Australia’s upcoming national electric vehicle strategy must include mandatory fuel emissions standards, tax concessions and a focus on charging infrastructure if it is to successfully drive the uptake of low emissions vehicles.

According to UNSW School of Biological, Earth and Environmental Sciences postdoctoral researcher Gail Broadbent, there are six key things that this strategy needs to include if it is to be successful.

The strategy must include mandatory fuel emissions standards, Broadbent said.

These standards are a set of efficiency requirements imposed on overseas car manufacturers relating to the emissions of imported vehicles, in terms of the fuel they burn and the carbon they emit. These manufacturers face large fines if they don’t meet these standards.

Broadbent’s comments follow the inaugural Australian National Electric Vehicle Summit which took place in Canberra last week, featuring the likes of Tesla chair Robyn Denholm, Volkswagen Australia CEO Paul Sansom, Atlassian co-founder Mike Cannon-Brookes and federal Minister for Energy Chris Bowen.

At the event, Bowen announced that a discussion paper on Australia’s first national electric vehicles strategy will be released next month.

Australia, the dumping ground

Despite the likes of the US, China, Japan and most of Europe having fuel emissions standards in place for several years, Australia does not.

This means that Australia has become a “dumping ground” for manufacturers to sell inefficient fossil fuel vehicles.

“Fuel standards won’t make EVs [electric vehicles] cheaper but it will widen our access to electric vehicles,’ Broadband said.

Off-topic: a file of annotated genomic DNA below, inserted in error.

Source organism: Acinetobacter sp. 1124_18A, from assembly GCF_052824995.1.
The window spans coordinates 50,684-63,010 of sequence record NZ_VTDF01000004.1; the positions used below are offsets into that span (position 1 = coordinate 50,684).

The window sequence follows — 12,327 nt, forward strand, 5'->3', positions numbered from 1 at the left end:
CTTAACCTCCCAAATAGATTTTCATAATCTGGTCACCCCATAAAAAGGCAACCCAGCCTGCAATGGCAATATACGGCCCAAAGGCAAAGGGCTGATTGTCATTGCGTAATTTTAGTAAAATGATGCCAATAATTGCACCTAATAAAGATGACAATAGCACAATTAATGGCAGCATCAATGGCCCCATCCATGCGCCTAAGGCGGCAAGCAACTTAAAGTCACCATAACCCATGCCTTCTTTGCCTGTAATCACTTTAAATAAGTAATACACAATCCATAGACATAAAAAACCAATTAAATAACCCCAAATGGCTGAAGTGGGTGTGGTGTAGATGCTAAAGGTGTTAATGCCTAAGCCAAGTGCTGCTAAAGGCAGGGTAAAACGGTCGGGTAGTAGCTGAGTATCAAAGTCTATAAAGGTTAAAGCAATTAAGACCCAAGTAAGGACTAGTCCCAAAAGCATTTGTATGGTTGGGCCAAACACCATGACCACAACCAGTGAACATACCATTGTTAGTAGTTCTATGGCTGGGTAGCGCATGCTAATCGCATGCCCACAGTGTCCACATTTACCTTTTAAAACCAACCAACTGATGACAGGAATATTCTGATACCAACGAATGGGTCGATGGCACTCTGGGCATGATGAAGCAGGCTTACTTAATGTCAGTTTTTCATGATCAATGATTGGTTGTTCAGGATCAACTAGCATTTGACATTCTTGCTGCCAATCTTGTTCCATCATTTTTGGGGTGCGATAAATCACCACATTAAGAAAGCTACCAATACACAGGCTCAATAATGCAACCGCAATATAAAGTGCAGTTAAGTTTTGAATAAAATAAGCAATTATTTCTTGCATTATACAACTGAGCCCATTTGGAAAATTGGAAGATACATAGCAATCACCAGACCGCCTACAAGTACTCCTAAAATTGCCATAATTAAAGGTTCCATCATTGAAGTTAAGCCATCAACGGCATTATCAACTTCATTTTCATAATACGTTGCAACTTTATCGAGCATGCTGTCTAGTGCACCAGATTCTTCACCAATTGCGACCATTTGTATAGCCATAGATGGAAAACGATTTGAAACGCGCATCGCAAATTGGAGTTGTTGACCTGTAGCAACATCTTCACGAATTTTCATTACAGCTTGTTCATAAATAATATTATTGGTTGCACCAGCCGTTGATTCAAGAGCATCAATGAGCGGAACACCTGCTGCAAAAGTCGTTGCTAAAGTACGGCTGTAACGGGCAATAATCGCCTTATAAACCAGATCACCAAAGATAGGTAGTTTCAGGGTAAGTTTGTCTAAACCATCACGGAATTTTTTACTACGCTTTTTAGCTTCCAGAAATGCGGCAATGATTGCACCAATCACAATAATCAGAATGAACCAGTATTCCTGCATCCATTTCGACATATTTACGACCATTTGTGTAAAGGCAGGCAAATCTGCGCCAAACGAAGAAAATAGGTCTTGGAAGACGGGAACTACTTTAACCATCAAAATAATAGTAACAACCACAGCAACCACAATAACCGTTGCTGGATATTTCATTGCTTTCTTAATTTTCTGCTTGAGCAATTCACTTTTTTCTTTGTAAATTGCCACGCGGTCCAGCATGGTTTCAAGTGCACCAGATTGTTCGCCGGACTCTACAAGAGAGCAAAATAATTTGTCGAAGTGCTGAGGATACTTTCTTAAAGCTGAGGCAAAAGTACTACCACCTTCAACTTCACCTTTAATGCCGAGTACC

“Without mandatory standards, car manufacturers – such as those in Europe – will be hesitant to engage with us, given the potential fines.

“But by introducing a national standard in line with that of Europe and making them mandatory – and it must be mandatory – we could court European EV manufacturers, who without those guidelines would continue to sell only fossil fuel vehicles.”

This standard would have to be adapted and tightened regularly to ensure that the proportion of low emissions vehicles being sold each year increases.

The strategy should also improve the desirability for individuals to purchase EVs by introducing tax concessions, Broadbent said.

“There are already tax concessions on fossil fuel vehicles for business owners – but not EVs. It’s simply not fair,” she said.

Helping EVs go the distance

Currently in Australia there is a “range anxiety” relating to the fear of running out of energy while driving an EV, accompanied by a queue anxiety due to a lack of charging infrastructure.

This also needs to be addressed in the strategy, which should look at things like updating national building codes, she said.

“Initially, for the first few decades to supplement demand, the government would need to contribute to recharging infrastructure before gradually diminishing it,” Broadbent said.

“But in rural or remote areas, areas without the density of electric vehicles and requisite demand, the government will need to have a more ongoing and proactive hand in their installation and upkeep.”

Government also has a role to play in leading by example in procuring EVs, which would also help to normalise EVs in the community, Broadbent said.

There needs to be a focus on increasing the supply of renewable electricity to compensate for the increased uptick in EVs, she said.

“If you price electricity properly, a lot of people will recharge when it’s cheapest, overnight, for example - or it could be during the day if a lot of solar is being wasted,” Broadbent said.

“Recharging EVs can smooth out the demand curve.”

The final plank of the strategy should be centred on education and communication around EVs, Broadbent said.

Adequate training also needs to be offered to the workforce that is responsible for maintaining and developing the new infrastructure and vehicles.

The Labor government has already made moves to encourage the adoption of EVs, introducing legislation during the first sitting fortnight of Parliament to exempt them from the fringe benefits tax, meaning businesses and employers would get a discount on them.